Based on record, Obama’s pick wouldn’t alter high court’s balance
WASHINGTON – President Barack Obama decided Tuesday to send to the Supreme Court a veteran federal judge from New York whose humble upbringing and moderate-to-liberal record on the bench is not likely to trigger a “culture wars” battle in the Senate.
Judge Sonia Sotomayor, 54, who would be the first Hispanic justice on the high court, has not ruled squarely on issues such as abortion or gay rights, and legal experts say her narrowly written opinions resemble those of the justice she would replace, David Souter.
While some conservative groups labeled her as a liberal activist, her nomination provoked a low-key reaction from some abortion-rights advocates and a muted response by Senate Republicans.
One of her fellow judges on the U.S. Court of Appeals in New York said they were surprised to see Sotomayor called a liberal or an activist.
“We have some judges on the left end of the spectrum. Sonia’s well in the middle,” said Judge Guido Calabresi, a former Yale Law School dean. “That’s one of the things I have been pointing out to people. She is not an activist in the true meaning of the word. Activism has a meaning – judges who reach out to decide things that aren’t before them. Sonia simply doesn’t do that.”
Latino leaders hailed Sotomayor’s nomination as historic and overdue. “The president deserves praise for working to make a Hispanic voice heard in the exclusive chambers of our nation’s highest court,” said Hispanics for a Fair Judiciary.
The White House hopes Sotomayor will be confirmed by the Senate by September. She is not likely to shift the court’s ideological balance if she follows a moderate-to-liberal course like Souter.
“She is a moderate liberal who often rules in favor of corporations and against civil rights plaintiffs,” said Kevin Russell, a Washington lawyer who studied her writings in recent weeks.
While Sotomayor has avoided strong rhetoric in her legal rulings, she had made several controversial statements that are likely to be repeated often.
In 2002, she said her Puerto Rican heritage would cause her to see cases differently: “Whether born from experience or inherent physiological or cultural differences, our gender and national origins may and will make a difference in our judging. … I would hope that a wise Latina with the richness of her experiences would more often than not reach a better conclusion than a white male who hasn’t lived that life.”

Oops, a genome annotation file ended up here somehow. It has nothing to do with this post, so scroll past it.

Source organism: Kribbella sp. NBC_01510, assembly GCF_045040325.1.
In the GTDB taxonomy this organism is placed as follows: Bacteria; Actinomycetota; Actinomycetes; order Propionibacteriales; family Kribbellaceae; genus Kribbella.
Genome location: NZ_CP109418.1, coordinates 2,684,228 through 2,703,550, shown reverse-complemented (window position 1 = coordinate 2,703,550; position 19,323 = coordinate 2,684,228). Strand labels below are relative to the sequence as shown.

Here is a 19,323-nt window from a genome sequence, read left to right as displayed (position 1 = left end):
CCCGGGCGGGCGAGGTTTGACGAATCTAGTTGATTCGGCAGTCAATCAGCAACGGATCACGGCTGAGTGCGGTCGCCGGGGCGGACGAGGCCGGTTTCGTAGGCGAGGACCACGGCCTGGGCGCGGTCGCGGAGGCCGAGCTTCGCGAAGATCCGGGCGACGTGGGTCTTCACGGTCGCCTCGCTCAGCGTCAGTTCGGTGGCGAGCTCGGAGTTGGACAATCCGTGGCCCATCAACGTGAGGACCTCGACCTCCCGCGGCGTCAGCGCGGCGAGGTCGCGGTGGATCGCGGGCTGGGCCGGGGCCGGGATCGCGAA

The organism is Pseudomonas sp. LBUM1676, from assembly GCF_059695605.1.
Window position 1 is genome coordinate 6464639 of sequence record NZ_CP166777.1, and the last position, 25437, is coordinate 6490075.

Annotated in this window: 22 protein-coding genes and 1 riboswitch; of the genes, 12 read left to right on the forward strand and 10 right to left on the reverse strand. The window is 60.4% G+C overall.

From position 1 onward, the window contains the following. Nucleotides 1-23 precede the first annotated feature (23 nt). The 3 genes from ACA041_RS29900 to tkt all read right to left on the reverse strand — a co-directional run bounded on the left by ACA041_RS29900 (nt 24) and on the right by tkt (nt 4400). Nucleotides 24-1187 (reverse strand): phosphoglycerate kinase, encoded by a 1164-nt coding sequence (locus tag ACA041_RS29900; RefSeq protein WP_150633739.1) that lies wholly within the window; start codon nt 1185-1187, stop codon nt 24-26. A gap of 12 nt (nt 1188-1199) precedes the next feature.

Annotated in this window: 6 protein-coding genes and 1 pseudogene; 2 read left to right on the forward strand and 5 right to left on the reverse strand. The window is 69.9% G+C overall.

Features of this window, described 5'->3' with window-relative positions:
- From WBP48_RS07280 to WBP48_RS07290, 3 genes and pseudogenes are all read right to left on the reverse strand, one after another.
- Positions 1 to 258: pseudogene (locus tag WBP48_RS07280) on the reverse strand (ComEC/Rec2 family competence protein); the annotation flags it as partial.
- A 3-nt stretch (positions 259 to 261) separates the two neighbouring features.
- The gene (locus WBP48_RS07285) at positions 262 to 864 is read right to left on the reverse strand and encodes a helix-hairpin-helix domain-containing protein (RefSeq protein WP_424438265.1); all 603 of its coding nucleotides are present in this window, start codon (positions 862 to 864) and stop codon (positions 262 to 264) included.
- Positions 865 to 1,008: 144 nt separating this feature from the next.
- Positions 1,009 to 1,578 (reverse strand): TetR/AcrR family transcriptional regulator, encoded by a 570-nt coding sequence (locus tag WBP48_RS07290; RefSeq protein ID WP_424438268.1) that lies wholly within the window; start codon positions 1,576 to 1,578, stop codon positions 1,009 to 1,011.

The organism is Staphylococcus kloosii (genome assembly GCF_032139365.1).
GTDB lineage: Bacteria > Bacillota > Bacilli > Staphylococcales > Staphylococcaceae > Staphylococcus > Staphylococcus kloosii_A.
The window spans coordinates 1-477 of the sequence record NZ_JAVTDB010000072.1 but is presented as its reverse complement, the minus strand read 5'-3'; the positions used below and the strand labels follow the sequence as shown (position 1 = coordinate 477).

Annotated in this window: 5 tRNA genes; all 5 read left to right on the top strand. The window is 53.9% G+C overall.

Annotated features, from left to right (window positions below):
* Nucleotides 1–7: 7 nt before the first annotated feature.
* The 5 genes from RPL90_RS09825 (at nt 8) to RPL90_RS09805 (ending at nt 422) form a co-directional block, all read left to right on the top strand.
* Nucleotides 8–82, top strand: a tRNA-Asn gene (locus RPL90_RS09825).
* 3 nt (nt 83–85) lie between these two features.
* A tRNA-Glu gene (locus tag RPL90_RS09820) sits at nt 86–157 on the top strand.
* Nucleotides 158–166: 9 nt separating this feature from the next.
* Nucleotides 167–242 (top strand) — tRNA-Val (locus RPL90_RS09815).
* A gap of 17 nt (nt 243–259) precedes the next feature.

But she did not cite examples in this speech at the University of California, Berkeley, and said at one point she was vigilant “in checking my assumptions, presumptions and perspectives” about other people.
She also spoke at a Duke Law forum of how the appeals courts make “policy.” She quickly added she did not mean the judges make law but instead set the law for their regional circuits.
Her most controversial court decision appears to be a two-paragraph, unsigned opinion issued last year in a racial bias case by a three-judge panel that included Sotomayor. The decision upheld a judge’s order that tossed out a suit by white firefighters in New Haven, Conn., who had good scores on promotional tests.
The firefighters sued the City Council after it dropped the test upon learning that no blacks were due to be promoted.
“We are not unsympathetic to the (white firefighters’) expression of frustration,” the appeals court said. But the city, it added, “in refusing to validate the exams, was simply trying to fulfill its obligations under the (Civil Rights Act) when confronted with test results that had a disproportionate racial impact.”
Dissenting judges from the full appeals court accused Sotomayor and her colleagues of ignoring the real issue. They said the white firefighters were denied a promotion because of their race, a clear violation of civil rights laws, they said.
The Supreme Court agreed in January to hear the white firefighters’ appeal. If the justices overrule Sotomayor’s decision in June, it will be an embarrassment for her prior to her confirmation hearing. But White House lawyers insist it would be hard for her critics to make a major controversy out of an unsigned two-paragraph opinion.
Last Friday, in a case that may have demonstrated to Obama some of the capacity for empathy he said he wanted in a judge, Sotomayor dissented when the U.S. appeals court in New York threw out a suit brought by county jail inmates who were strip-searched after they were arrested for misdemeanors. She called these searches needlessly humiliating and unconstitutional.
Obama on Tuesday cited Sotomayor’s breadth of experience. She has been a big-city crime prosecutor, a corporate lawyer and federal trial judge and, for the past 11 years, a judge on the 2nd U.S. Circuit Court of Appeals.
The president even credited her with having “saved baseball.” In 1995, she handed down an order siding with the Major League Baseball players and ending the long strike.
Obama said she has a “rigorous intellect” to handle the court’s work. And, he said, she has “a common touch and sense of compassion, an understanding of how the world works and how ordinary people live.”
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